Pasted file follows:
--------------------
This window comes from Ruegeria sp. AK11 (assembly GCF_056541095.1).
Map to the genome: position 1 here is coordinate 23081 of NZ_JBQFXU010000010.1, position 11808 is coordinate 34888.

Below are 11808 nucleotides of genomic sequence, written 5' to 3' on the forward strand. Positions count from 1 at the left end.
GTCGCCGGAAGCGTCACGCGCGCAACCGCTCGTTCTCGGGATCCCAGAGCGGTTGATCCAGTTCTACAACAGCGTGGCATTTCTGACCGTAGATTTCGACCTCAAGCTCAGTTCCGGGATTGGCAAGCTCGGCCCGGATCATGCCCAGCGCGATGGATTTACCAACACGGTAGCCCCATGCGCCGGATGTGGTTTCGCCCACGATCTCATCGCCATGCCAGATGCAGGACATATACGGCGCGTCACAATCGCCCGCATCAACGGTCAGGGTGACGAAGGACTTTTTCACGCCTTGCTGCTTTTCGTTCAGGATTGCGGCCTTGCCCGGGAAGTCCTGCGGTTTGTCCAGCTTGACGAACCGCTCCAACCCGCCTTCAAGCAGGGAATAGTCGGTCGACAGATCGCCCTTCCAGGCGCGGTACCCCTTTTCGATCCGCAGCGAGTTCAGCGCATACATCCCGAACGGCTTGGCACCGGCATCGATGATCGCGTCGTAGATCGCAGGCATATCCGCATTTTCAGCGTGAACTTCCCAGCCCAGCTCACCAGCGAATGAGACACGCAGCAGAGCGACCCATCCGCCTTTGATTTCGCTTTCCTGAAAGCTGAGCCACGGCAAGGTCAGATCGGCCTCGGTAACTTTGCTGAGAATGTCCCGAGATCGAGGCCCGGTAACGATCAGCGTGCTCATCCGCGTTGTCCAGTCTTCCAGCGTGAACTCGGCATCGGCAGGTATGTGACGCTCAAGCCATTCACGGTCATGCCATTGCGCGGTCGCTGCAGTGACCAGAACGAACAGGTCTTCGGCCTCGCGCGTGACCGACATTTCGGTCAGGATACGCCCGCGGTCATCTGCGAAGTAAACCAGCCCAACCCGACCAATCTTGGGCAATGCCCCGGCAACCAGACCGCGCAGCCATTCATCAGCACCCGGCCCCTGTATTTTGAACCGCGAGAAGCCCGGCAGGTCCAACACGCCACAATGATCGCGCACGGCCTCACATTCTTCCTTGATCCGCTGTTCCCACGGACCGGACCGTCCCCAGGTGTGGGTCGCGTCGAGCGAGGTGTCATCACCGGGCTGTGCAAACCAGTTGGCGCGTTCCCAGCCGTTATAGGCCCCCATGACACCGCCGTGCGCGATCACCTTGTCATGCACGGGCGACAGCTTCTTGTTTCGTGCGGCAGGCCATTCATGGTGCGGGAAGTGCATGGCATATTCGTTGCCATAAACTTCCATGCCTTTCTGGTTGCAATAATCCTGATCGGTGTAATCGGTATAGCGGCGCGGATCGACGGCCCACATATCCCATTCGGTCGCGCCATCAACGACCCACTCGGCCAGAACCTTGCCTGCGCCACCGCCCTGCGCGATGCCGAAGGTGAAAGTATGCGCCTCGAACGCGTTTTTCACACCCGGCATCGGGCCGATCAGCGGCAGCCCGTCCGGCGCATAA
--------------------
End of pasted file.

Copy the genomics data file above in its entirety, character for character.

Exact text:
This window comes from Ruegeria sp. AK11 (assembly GCF_056541095.1).
Map to the genome: position 1 here is coordinate 23081 of NZ_JBQFXU010000010.1, position 11808 is coordinate 34888.

Below are 11808 nucleotides of genomic sequence, written 5' to 3' on the forward strand. Positions count from 1 at the left end.
GTCGCCGGAAGCGTCACGCGCGCAACCGCTCGTTCTCGGGATCCCAGAGCGGTTGATCCAGTTCTACAACAGCGTGGCATTTCTGACCGTAGATTTCGACCTCAAGCTCAGTTCCGGGATTGGCAAGCTCGGCCCGGATCATGCCCAGCGCGATGGATTTACCAACACGGTAGCCCCATGCGCCGGATGTGGTTTCGCCCACGATCTCATCGCCATGCCAGATGCAGGACATATACGGCGCGTCACAATCGCCCGCATCAACGGTCAGGGTGACGAAGGACTTTTTCACGCCTTGCTGCTTTTCGTTCAGGATTGCGGCCTTGCCCGGGAAGTCCTGCGGTTTGTCCAGCTTGACGAACCGCTCCAACCCGCCTTCAAGCAGGGAATAGTCGGTCGACAGATCGCCCTTCCAGGCGCGGTACCCCTTTTCGATCCGCAGCGAGTTCAGCGCATACATCCCGAACGGCTTGGCACCGGCATCGATGATCGCGTCGTAGATCGCAGGCATATCCGCATTTTCAGCGTGAACTTCCCAGCCCAGCTCACCAGCGAATGAGACACGCAGCAGAGCGACCCATCCGCCTTTGATTTCGCTTTCCTGAAAGCTGAGCCACGGCAAGGTCAGATCGGCCTCGGTAACTTTGCTGAGAATGTCCCGAGATCGAGGCCCGGTAACGATCAGCGTGCTCATCCGCGTTGTCCAGTCTTCCAGCGTGAACTCGGCATCGGCAGGTATGTGACGCTCAAGCCATTCACGGTCATGCCATTGCGCGGTCGCTGCAGTGACCAGAACGAACAGGTCTTCGGCCTCGCGCGTGACCGACATTTCGGTCAGGATACGCCCGCGGTCATCTGCGAAGTAAACCAGCCCAACCCGACCAATCTTGGGCAATGCCCCGGCAACCAGACCGCGCAGCCATTCATCAGCACCCGGCCCCTGTATTTTGAACCGCGAGAAGCCCGGCAGGTCCAACACGCCACAATGATCGCGCACGGCCTCACATTCTTCCTTGATCCGCTGTTCCCACGGACCGGACCGTCCCCAGGTGTGGGTCGCGTCGAGCGAGGTGTCATCACCGGGCTGTGCAAACCAGTTGGCGCGTTCCCAGCCGTTATAGGCCCCCATGACACCGCCGTGCGCGATCACCTTGTCATGCACGGGCGACAGCTTCTTGTTTCGTGCGGCAGGCCATTCATGGTGCGGGAAGTGCATGGCATATTCGTTGCCATAAACTTCCATGCCTTTCTGGTTGCAATAATCCTGATCGGTGTAATCGGTATAGCGGCGCGGATCGACGGCCCACATATCCCATTCGGTCGCGCCATCAACGACCCACTCGGCCAGAACCTTGCCTGCGCCACCGCCCTGCGCGATGCCGAAGGTGAAAGTATGCGCCTCGAACGCGTTTTTCACACCCGGCATCGGGCCGATCAGCGGCAGCCCGTCCGGCGCATAA